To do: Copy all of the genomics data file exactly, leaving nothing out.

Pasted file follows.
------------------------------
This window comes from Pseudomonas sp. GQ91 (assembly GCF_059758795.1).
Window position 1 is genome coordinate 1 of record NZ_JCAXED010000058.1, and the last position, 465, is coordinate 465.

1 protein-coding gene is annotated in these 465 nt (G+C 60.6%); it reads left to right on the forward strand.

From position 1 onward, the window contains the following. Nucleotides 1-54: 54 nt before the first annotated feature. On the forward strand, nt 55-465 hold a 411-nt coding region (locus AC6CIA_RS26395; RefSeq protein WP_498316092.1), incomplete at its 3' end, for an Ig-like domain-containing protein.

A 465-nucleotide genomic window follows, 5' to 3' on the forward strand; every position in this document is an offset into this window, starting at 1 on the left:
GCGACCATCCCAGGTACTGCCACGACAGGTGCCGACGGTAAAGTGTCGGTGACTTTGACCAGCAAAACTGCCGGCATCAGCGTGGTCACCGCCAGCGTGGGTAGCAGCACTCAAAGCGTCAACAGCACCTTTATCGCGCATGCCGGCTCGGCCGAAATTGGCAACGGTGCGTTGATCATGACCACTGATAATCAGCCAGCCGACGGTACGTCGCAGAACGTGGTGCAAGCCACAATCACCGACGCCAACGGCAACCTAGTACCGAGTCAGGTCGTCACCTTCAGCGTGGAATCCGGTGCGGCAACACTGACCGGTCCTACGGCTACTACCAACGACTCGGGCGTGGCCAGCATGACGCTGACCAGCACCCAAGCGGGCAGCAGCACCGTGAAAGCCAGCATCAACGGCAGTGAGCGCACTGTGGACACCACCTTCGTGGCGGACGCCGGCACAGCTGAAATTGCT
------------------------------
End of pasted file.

This window comes from Pseudomonas sp. GQ91 (assembly GCF_059758795.1).
Window position 1 is genome coordinate 1 of record NZ_JCAXED010000058.1, and the last position, 465, is coordinate 465.

1 protein-coding gene is annotated in these 465 nt (G+C 60.6%); it reads left to right on the forward strand.

From position 1 onward, the window contains the following. Nucleotides 1-54: 54 nt before the first annotated feature. On the forward strand, nt 55-465 hold a 411-nt coding region (locus AC6CIA_RS26395; RefSeq protein WP_498316092.1), incomplete at its 3' end, for an Ig-like domain-containing protein.

A 465-nucleotide genomic window follows, 5' to 3' on the forward strand; every position in this document is an offset into this window, starting at 1 on the left:
GCGACCATCCCAGGTACTGCCACGACAGGTGCCGACGGTAAAGTGTCGGTGACTTTGACCAGCAAAACTGCCGGCATCAGCGTGGTCACCGCCAGCGTGGGTAGCAGCACTCAAAGCGTCAACAGCACCTTTATCGCGCATGCCGGCTCGGCCGAAATTGGCAACGGTGCGTTGATCATGACCACTGATAATCAGCCAGCCGACGGTACGTCGCAGAACGTGGTGCAAGCCACAATCACCGACGCCAACGGCAACCTAGTACCGAGTCAGGTCGTCACCTTCAGCGTGGAATCCGGTGCGGCAACACTGACCGGTCCTACGGCTACTACCAACGACTCGGGCGTGGCCAGCATGACGCTGACCAGCACCCAAGCGGGCAGCAGCACCGTGAAAGCCAGCATCAACGGCAGTGAGCGCACTGTGGACACCACCTTCGTGGCGGACGCCGGCACAGCTGAAATTGCT